The 100‘s Octavia Blake has had one of the most interesting character developments on the show, going from damsel in distress to badass warrior. Where does she go from here?
Whether you’re a Bellarke or Clexa shipper or just here for Murphy being hilarious, I think you’d be hard-pressed to find a The 100 fan who doesn’t root for Octavia Blake (Marie Avgeropoulos). The tough-as-nails would-be Grounder has not only proven to the men in her life that she can manage just fine on her own, but has gone from being the one needing rescue to the one doing the rescuing.
Ever since learning how the Grounders choose their next Commander, many fans believe that Octavia is being set up to take over from Lexa when her spirit inevitably passes on.
But could Octavia lead the Grounders? Would she want to? Let’s take a look back at her story so far.
The damsel in distress
Despite her adventurous, abrasive nature, Octavia is the closest The 100 has ever come to having a traditional damsel in distress character. Being the little sister of the self-made leader made her everyone’s little sister by extension, and, promiscuous and sassy as she was, Octavia always needed rescuing.
Season 1 Octavia was a lot like Cordelia in Buffy the Vampire Slayer: an undeniably fierce, powerful character in her own right, but acting within the confinements that a normal woman had in her world. She didn’t have superpowers, and therefore had to rely on others to save her if her wits and charms couldn’t get her out of a jam. I loved Cordelia and I liked season 1 Octavia, but compared to the Octavia of season 2, there’s no contest.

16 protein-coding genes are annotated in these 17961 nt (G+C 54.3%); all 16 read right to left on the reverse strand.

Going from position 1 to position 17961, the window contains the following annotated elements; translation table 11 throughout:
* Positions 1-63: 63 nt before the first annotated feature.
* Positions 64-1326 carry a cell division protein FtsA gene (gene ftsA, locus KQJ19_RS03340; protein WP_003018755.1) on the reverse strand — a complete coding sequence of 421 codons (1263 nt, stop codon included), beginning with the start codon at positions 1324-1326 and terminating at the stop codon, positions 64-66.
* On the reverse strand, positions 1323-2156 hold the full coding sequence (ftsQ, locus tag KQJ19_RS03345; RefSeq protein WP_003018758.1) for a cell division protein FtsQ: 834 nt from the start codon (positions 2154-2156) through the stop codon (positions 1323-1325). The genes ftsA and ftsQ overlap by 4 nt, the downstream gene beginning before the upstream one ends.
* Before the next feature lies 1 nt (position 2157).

Looking at gender politics on network television, Octavia’s oppression was perhaps a necessary evil, the character serving as a juxtaposition to the very decidedly self-sufficient Clarke, who was noted by certain surly viewers as being “unlikeable” and “bossy” simply because she didn’t let her gender define her. (Those viewers, thankfully, have either realized their narrow-mindedness or checked out of the fandom. Good riddance.)
The Grounders’ matriarchal yet merciless society has done a lot to normalize gender equality on The 100, but in early season 1, viewers still assumed that the show would follow traditional TV stereotypes — and women, therefore, would have limits simply because they were women.
Octavia was strong and independent, yes, but she also served as the audience’s link to a more traditional view of masculine dominance. Her freedom was always tempered by a man — first Bellamy and his lackeys, and later Lincoln. (Stay with me here: I know Lincoln is awesome, but he also did physically carry Octavia away from danger and keep her locked up in a cave.)